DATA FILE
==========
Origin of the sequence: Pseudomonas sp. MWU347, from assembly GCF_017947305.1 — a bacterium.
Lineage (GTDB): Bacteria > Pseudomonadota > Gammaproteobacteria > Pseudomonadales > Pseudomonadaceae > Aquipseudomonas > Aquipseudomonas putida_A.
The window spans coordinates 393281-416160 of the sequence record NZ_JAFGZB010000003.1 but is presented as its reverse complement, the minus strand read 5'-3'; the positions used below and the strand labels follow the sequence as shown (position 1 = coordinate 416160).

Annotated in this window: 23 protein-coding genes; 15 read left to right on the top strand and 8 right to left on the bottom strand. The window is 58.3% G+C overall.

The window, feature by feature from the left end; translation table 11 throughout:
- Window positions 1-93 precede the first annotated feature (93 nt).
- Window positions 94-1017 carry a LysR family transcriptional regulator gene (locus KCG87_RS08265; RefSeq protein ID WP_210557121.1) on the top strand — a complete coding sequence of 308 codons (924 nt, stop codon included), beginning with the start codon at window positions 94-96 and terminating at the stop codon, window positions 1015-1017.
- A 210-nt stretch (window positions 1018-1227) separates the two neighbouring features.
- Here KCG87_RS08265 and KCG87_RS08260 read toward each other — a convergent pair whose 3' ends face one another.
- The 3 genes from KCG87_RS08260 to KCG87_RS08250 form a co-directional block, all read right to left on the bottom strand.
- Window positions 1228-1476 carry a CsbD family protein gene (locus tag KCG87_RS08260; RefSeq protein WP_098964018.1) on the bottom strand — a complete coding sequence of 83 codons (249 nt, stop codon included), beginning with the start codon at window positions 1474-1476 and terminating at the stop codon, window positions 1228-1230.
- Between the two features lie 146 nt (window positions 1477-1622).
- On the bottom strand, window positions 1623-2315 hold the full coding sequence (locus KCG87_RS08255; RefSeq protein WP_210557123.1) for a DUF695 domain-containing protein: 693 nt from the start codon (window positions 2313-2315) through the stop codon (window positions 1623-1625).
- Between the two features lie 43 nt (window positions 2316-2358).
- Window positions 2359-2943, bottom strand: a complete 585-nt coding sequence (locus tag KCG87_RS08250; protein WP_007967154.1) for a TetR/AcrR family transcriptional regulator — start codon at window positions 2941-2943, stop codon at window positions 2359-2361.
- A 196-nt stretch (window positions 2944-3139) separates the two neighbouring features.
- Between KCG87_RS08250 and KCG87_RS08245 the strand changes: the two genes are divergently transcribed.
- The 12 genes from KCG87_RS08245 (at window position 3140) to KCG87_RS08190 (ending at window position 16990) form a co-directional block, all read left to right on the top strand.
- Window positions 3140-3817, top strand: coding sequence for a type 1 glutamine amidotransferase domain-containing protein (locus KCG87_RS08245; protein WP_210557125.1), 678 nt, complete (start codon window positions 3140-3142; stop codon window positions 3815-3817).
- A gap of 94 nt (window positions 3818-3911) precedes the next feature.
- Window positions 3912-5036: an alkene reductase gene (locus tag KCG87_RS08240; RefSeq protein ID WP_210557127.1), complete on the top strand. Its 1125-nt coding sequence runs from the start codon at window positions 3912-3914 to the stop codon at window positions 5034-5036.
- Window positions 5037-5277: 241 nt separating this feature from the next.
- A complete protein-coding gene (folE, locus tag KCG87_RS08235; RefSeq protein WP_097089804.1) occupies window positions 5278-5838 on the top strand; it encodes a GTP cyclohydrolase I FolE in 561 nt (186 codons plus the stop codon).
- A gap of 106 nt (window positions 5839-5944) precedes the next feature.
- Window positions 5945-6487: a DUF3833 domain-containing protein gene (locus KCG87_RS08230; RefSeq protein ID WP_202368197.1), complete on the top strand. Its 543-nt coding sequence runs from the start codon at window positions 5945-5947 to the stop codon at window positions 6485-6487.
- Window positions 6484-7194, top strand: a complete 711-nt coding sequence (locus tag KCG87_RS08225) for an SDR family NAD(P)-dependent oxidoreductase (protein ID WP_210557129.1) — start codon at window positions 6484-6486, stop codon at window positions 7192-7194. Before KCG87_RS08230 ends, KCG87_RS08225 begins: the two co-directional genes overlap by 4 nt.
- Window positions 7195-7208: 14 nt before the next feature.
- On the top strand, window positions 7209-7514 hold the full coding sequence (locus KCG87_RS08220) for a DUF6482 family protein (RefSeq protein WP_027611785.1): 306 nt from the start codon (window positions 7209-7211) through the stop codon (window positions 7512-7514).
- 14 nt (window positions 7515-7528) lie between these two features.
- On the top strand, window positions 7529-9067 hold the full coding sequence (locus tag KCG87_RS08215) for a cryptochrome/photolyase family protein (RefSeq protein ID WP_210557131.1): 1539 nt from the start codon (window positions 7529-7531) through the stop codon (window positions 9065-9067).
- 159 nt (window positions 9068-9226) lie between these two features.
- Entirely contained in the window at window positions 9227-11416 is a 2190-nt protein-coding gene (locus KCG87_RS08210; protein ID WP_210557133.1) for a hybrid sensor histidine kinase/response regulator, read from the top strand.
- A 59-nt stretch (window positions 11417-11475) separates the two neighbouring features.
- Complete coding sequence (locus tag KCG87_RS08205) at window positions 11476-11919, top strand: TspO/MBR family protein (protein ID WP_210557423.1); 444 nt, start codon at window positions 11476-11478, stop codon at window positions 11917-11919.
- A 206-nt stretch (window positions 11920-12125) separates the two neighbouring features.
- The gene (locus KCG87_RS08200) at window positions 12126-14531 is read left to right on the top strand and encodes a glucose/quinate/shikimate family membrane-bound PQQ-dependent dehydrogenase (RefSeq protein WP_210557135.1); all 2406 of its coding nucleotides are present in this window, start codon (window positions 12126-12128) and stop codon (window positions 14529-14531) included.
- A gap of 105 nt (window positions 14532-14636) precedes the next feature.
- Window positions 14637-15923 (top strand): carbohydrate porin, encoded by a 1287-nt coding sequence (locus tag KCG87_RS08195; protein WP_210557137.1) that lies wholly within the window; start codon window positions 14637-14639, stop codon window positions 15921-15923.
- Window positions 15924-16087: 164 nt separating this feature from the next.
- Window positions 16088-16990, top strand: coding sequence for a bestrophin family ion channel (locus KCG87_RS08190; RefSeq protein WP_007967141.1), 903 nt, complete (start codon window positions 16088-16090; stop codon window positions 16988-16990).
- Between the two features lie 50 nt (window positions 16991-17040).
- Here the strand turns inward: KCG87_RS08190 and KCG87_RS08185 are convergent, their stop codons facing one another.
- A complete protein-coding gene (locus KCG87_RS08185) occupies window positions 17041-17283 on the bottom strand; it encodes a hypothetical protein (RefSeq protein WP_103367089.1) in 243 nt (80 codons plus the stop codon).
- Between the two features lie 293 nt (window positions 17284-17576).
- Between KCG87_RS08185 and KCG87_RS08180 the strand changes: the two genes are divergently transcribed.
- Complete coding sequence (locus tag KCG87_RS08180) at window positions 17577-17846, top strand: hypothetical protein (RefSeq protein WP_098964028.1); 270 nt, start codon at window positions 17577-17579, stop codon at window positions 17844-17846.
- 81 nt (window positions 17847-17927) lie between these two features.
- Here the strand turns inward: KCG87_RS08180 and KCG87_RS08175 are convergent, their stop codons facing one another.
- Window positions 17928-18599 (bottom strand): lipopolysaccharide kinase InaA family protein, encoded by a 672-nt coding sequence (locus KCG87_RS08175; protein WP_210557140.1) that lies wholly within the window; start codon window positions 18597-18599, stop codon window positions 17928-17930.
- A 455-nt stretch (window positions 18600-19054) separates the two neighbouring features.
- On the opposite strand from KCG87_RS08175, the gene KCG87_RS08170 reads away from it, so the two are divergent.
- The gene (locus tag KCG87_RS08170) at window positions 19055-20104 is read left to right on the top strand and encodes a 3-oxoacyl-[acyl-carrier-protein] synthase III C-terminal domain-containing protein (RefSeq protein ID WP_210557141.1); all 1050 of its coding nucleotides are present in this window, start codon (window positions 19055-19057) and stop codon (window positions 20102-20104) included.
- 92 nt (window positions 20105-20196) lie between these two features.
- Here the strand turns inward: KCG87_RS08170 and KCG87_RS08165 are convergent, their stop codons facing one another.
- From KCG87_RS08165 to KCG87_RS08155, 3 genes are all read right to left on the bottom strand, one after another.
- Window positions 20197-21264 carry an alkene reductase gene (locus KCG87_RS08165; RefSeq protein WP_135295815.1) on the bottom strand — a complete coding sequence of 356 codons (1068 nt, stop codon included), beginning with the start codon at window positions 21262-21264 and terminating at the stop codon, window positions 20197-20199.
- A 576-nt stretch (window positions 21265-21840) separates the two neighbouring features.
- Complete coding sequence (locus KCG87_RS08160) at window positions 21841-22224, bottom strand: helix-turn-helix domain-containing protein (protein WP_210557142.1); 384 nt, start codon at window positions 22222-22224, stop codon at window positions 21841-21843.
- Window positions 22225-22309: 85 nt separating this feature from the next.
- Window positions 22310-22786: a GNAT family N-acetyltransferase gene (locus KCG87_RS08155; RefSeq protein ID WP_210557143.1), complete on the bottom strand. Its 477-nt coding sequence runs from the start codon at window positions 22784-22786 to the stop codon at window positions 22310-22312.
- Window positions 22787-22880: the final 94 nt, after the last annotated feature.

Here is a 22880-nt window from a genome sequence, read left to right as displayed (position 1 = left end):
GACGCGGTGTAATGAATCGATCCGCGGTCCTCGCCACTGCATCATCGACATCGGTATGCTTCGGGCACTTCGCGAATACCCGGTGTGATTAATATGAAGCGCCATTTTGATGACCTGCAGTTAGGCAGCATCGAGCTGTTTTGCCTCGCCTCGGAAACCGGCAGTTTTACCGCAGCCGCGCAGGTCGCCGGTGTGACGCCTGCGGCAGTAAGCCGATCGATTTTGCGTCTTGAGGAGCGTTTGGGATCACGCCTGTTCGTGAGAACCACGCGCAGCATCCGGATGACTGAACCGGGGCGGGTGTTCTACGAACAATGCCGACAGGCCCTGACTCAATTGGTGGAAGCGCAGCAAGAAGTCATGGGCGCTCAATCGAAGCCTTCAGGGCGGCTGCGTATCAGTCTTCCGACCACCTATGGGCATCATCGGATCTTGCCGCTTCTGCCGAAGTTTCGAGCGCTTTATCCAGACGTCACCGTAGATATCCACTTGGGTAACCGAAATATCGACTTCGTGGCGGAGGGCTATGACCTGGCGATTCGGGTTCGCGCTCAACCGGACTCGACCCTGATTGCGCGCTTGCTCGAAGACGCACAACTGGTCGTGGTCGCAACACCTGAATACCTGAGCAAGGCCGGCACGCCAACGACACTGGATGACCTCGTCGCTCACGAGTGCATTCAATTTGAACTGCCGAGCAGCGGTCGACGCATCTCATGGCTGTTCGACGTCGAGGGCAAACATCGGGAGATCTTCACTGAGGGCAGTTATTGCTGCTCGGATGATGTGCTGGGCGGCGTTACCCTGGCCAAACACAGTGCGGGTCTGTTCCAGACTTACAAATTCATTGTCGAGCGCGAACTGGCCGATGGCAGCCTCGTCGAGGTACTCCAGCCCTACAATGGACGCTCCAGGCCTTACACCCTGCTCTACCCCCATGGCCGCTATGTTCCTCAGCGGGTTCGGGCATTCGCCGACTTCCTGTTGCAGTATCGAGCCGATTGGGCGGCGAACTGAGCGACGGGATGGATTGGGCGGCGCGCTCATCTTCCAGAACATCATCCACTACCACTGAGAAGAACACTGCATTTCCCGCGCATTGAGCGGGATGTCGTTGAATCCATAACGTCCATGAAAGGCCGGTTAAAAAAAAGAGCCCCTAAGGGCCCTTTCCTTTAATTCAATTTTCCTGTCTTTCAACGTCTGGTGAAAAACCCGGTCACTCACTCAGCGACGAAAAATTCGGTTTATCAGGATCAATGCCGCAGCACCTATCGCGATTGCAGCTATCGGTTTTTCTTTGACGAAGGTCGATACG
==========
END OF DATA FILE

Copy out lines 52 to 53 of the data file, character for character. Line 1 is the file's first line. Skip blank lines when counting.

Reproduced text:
- The gene (locus tag KCG87_RS08170) at window positions 19055-20104 is read left to right on the top strand and encodes a 3-oxoacyl-[acyl-carrier-protein] synthase III C-terminal domain-containing protein (RefSeq protein ID WP_210557141.1); all 1050 of its coding nucleotides are present in this window, start codon (window positions 19055-19057) and stop codon (window positions 20102-20104) included.
- 92 nt (window positions 20105-20196) lie between these two features.